Storage area networks address data overload problems in PACS

August 22, 2001

Modern radiology is on the verge of creating a storage problem of mammoth proportions. Multislice CT, real-time MRI, 3-D ultrasound, and digital cardiac cath generate massive volumes of data that will be all but impossible to absorb with conventional

Modern radiology is on the verge of creating a storage problem of mammoth proportions. Multislice CT, real-time MRI, 3-D ultrasound, and digital cardiac cath generate massive volumes of data that will be all but impossible to absorb with conventional PACS. Storage area networks may be the answer.

SANs provide nearly instant access to a virtually unlimited storage pool. They allow the storage of primary data as well as backup data and can be tied into existing local, metropolitan, and wide area networks. The benefits are data availability, performance, scalability to need, and reduced management costs.

The flexibility and general utility of these networks make them readily applicable to medical uses, as imaging applications can be piggybacked on administrative duties required by hospitals. These may include such mundane tasks as database management and payroll.

“SANs excel at applications that involve a lot of data where the data are needed fast and have to be available 24/7,” said Spencer Sells, product marketing manager at Gadzoox Networks. “That’s where medical applications are interesting, especially with a PACS, because you need to make sure that doctors can get the images when they are needed.”

Gadzoox Networks is a premier provider of SAN hardware and software. Sold through OEMs including Hewlett-Packard, Compaq, and Data General, as well as through system integrators and other distributors, Gadzoox technologies use fiber channels to transmit data at up to 2 Gb per secondÑeasily enough to handle anything from chest radiographs (10 MB) to comprehensive MR angiograms (400 MB) in a matter of seconds.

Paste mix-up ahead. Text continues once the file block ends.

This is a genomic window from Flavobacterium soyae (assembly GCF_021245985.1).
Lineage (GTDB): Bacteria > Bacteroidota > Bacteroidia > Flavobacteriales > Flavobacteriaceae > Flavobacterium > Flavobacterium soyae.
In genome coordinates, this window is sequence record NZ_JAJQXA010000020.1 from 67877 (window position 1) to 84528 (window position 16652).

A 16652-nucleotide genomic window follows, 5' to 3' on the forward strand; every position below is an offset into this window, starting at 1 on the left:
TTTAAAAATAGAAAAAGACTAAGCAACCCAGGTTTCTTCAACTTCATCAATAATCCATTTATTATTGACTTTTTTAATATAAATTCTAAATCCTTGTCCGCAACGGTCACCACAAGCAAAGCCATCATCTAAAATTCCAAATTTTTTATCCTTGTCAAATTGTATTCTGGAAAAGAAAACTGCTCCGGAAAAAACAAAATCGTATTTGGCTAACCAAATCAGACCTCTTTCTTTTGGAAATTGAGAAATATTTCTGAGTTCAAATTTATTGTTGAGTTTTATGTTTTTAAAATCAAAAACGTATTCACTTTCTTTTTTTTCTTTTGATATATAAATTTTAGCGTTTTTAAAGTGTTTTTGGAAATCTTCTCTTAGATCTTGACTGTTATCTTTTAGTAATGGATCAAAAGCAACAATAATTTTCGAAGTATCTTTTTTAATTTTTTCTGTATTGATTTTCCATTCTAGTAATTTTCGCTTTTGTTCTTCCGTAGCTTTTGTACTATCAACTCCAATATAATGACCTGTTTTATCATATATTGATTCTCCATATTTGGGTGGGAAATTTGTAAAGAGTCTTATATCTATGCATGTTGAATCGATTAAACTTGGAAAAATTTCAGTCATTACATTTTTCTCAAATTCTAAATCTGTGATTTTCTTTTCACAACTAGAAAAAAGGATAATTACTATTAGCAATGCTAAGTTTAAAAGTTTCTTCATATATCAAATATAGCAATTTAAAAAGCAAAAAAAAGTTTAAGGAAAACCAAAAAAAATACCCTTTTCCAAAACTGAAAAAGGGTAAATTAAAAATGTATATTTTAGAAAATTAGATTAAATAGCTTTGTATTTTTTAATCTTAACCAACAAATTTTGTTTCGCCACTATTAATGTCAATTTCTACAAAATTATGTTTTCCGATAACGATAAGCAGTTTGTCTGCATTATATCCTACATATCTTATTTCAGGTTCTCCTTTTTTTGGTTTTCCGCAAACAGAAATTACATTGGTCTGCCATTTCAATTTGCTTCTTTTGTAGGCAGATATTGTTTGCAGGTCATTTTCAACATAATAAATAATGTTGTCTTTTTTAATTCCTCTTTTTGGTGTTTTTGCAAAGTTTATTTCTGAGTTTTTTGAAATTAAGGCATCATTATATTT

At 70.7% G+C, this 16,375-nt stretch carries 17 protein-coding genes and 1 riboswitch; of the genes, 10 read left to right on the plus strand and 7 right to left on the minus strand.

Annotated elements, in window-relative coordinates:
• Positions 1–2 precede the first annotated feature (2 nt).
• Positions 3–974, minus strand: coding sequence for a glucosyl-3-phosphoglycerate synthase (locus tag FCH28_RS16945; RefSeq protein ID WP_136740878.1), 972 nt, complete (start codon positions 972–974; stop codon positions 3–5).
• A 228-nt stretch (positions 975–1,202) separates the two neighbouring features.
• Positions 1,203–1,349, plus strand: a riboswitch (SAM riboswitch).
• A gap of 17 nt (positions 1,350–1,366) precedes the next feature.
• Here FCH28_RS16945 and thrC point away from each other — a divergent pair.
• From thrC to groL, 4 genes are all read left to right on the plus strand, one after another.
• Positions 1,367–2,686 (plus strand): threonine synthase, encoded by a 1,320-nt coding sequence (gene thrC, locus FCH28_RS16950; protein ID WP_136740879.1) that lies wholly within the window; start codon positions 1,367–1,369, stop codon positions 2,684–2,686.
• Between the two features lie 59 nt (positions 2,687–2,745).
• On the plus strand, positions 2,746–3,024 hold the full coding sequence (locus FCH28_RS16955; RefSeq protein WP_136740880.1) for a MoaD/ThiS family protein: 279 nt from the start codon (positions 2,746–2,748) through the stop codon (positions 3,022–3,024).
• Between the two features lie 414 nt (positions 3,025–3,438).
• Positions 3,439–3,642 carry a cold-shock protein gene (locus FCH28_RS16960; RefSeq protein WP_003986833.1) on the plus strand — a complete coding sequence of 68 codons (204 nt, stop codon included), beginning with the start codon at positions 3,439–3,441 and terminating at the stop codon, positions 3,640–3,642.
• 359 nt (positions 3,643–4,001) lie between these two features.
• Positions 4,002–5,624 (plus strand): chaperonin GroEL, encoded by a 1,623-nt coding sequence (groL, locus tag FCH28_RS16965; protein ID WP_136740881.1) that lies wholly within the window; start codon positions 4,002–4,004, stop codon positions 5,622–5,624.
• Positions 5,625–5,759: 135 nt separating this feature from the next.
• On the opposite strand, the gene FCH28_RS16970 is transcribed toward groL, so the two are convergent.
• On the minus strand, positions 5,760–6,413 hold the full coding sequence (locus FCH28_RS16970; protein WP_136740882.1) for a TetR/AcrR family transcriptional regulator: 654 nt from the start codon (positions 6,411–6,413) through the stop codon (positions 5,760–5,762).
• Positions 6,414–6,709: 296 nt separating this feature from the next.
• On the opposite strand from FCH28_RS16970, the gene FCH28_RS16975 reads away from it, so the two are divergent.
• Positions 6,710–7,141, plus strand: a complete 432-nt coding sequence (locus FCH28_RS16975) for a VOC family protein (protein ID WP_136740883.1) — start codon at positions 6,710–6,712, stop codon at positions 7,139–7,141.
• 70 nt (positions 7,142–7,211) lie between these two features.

Among the companies competing with Gadzoox in this market is Brocade Communications, which provides the networking foundation for SANs, particularly fabric switches and software. Like Gadzoox, Brocade sells its products through OEM partners, system integrators, and resellers. Other competitors include McData and Vixel, two companies focused, like Gadzoox, on the infrastructure of SANs.

These technologies are built into special-purpose subnetworks that interconnect data storage devices and data servers. They are usually clustered close to other computing resources, such as mainframe computers. Recent developments in fiber optics, however, have vastly extended the range of these subnetworks. Sells noted that asynchronous transfer mode or synchronous optical networks can connect these clusters as far as 10 kilometers from the central site, providing flexibility to system developers when establishing remote locations for backup and archival data storage.

“You could run this 2-Gb pipe from your CT room to storage systems somewhere in the basement or to hospitals up to 10 kilometers away, so you could have two or more hospitals working together with a data center supporting them,” Sells said.

These networks are not specific to any one industry, according to Sells. Rather they are being implemented in many areas, including government, education, manufacturing, e-commerce, and medicine. The ubiquity and flexibility of the networks could be a major advantage for medical imaging because SANs could be installed over existing local or wide area networks for a variety of purposes.

In medical imaging, such high-speed networking promises to reduce file retrieval time from minutes or hours on a conventional PACS to just seconds. Additionally, by pooling devices on a SAN, any device on the network can be allocated as much or as little storage as needed. The danger of a network crash due to natural disaster, planned maintenance, or human error is reduced through safeguards such as fault tolerance, mirroring, and clustering. The loss of one or even several servers would not necessarily prevent the retrieval of data, Sells said, because multiple servers are attached to the data storage using fiber channels.

The implementation of SANs could move forward rapidly, according to Sells. Advanced technologies are being developed that vastly increase the speed of transmission. Increasing the appeal further are falling prices for servers and communications technology and the development of standards that allow different types of technologies to work with each other. These are coming from such groups as the Internet Engineering Task Force, the American National Standards Institute, and the Storage Networking Industry Association.

“SAN technology is poised to take off in medical imaging now that we have lower price points and better interoperability,” Sells said. “It’s just a matter of getting the right people together who know the medical imaging field and its particular needs.”